• Hypocrite: One scene has several councilmen taking photos of a Yonkers housing project to illustrate how depraved they are. Two women on a corner catch the men taking their picture and mistake them for perverts, so they make obscene gestures. The resulting pictures are obviously used to depict the women as crass, even though the photographers were the ones behaving improperly. The photographers also spot an off-duty nurse walking home and opt to not take her picture, since it doesn't fit the narrative.
  • In Medias Res: Subverted. The show begins with a scene, then flashes back to several years ago. A scene in the middle of the show is made to look like it's a continuation of the first scene, but it's not. Only the final scene of the show has finally caught up to the first scene, making it a case of Book Ends.
  • Informed Judaism: Michael H. Sussman references his Judaism several times, though it has no particular plot relevance. It helps characterize him as an outsider among the Polish and Italian Catholic Yonkers locals.
  • Jerkass Has a Point:
    • Hank Spallone is mostly used to show the ugliest side of Yonkers xenophobia. However, when he calls out a New York Times journalist for turning a judging eye on Yonkers without actually living there, he has a point.
    • The older government housing projects really are filled with crime and vandalism. The new housing has to be specially designed using the defensible space theory to avoid fostering these problems.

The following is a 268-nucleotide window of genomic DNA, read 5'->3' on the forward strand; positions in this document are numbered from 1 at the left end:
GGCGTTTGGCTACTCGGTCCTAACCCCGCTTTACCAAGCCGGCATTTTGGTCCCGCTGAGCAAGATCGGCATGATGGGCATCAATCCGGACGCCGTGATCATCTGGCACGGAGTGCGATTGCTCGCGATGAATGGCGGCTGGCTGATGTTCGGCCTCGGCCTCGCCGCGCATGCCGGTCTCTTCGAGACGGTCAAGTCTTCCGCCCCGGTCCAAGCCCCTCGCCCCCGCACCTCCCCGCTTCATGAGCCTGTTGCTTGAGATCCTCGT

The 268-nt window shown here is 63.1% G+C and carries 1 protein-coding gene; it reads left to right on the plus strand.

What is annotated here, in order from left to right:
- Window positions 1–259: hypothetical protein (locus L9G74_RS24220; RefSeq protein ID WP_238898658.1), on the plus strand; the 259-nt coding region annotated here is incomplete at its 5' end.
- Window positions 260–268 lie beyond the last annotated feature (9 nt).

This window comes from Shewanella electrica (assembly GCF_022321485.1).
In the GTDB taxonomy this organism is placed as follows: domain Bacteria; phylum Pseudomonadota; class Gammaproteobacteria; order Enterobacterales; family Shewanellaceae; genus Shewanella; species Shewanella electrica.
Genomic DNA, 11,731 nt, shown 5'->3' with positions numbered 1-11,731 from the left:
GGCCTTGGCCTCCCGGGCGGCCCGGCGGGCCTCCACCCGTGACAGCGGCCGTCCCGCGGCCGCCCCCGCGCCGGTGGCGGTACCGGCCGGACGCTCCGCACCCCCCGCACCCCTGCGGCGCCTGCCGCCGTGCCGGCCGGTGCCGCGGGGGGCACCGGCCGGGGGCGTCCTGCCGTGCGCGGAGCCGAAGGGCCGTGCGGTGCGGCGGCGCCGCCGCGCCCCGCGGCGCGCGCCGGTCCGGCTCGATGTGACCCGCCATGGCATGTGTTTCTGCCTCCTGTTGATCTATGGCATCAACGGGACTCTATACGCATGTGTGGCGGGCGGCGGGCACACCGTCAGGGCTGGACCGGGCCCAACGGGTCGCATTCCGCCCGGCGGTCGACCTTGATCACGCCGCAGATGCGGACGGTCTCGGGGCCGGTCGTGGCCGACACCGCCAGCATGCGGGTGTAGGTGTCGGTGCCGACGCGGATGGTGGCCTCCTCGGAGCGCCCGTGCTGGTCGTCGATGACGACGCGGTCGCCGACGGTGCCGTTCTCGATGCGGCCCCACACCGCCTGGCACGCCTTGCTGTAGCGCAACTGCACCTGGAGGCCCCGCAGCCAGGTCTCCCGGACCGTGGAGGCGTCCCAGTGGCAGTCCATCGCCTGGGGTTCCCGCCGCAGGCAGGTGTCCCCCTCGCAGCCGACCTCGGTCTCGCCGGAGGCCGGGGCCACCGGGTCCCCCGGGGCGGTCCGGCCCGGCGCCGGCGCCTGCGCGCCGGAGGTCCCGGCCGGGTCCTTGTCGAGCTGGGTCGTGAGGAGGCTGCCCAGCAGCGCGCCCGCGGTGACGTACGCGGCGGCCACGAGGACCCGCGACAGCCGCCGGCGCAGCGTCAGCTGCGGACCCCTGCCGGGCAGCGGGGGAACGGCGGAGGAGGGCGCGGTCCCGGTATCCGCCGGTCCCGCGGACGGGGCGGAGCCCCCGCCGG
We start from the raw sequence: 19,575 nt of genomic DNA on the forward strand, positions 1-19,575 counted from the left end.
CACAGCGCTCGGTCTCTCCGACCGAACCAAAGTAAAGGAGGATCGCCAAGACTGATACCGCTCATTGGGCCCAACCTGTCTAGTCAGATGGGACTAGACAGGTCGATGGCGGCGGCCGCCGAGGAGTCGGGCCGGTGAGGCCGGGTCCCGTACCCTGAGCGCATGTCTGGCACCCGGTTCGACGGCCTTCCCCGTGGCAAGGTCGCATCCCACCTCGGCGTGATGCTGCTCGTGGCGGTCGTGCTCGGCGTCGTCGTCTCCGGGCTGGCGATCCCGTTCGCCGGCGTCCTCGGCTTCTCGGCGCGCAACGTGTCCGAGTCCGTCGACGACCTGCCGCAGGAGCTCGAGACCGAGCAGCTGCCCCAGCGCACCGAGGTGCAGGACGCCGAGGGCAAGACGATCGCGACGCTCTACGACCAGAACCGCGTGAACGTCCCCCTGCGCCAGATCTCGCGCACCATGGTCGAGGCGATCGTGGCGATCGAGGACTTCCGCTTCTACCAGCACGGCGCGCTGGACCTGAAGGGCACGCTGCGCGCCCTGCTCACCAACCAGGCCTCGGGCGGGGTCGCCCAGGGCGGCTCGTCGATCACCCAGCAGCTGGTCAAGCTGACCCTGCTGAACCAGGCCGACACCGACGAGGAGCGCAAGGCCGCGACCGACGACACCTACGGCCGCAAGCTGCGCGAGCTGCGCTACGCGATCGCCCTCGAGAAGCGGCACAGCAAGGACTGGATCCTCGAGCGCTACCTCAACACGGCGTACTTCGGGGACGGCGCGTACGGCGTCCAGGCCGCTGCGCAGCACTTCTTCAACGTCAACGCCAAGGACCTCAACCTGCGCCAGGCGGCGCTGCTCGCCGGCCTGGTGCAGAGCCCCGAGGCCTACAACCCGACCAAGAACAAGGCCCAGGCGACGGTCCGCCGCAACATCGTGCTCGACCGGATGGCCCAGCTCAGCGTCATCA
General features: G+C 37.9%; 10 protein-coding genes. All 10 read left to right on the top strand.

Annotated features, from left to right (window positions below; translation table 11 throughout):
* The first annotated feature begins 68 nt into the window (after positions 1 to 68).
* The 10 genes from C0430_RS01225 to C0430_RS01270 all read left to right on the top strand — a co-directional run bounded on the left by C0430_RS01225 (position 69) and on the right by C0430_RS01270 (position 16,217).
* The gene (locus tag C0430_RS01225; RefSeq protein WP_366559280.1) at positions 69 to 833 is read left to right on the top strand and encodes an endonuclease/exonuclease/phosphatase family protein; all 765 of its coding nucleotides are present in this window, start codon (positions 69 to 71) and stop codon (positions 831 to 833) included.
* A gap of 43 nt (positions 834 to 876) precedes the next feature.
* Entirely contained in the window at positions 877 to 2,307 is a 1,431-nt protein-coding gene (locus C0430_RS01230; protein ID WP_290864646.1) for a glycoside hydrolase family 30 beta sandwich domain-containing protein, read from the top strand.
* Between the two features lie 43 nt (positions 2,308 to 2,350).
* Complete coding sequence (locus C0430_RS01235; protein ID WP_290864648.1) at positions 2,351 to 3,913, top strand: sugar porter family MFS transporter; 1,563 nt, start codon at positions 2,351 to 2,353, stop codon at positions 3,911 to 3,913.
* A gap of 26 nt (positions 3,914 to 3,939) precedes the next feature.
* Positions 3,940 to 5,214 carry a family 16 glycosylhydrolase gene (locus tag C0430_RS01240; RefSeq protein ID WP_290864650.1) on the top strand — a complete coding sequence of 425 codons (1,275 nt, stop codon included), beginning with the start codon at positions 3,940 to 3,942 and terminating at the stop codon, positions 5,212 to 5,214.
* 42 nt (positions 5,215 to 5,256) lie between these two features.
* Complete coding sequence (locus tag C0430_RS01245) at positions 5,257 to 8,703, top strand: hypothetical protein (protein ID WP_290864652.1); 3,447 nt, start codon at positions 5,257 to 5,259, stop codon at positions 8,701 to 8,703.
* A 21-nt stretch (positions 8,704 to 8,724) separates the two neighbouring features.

• Meaningless Villain Victory: It doesn't matter that the Nick loses his reelection bid and that Spallone replaces him and it doesn't matter how badly the anti-compliance mob wants the city council to resist the court order, the building of the public housing units continues and is completed because, otherwise, the court would inflict crippling fines on the city of Yonkers. In one scene, Mary Dorman realizes all the protesting is useless; whether Wasiscko is mayor, or Spallone is, the housing will be built and the people will have to change.
  • Nothing but Hits: A given when your protagonist is a fan of "The Boss." Uncommon for a Simon's work, a good number of tracks are non-diegetic.
  • Obviously Evil: Hank Spallone, the most vocal enemy of the housing, couldn't look more sleazy if he tried. He greases his hair back, puts his feet up on his desk during council session, and chews on a toothpick at all times.
  • Period Piece: An exceptionally well-done one, with very few characters actually owning clothes or vehicles from the exact time the show is set, giving the impression that it's been a while since they went shopping for those things, as makes perfect sense with how little money they have.
  • Punch-Clock Hero: Wasiscko doesn't believe in the housing projects, but it's his job to get them made.
  • Red Herring: A scene in the middle of the show looks like it's a return to the first scene of the show, where Nick visits the grave of his father in a state of emotional turmoil. In reality, it's not. The final scene of the show is the real continuation of the first scene.
  • Smug Snake: Hank Spallone is prone to chewing on toothpicks with his arms crossed and feet kicked up on his desk, even during council meetings.
  • Shout-Out: Simon slides some references to The Wire here and there. Examples include "same as it ever was" and "yellow tops"
  • Vanity Is Feminine: When the silver-haired Mary Dorman is describing her appearance, she starts to say that her hair is grey, then cuts herself off to say that it's "salt and pepper."
  • We Win Because You Didn't: In one of the last elections of the series, Angelo Martinelli runs as an independent, and while he doesn't win and his political career is over due to a second electoral loss, he takes it as a victory because his campaign sucked votes away from his rival, Chema, eliminating him from Yonkers politics as well.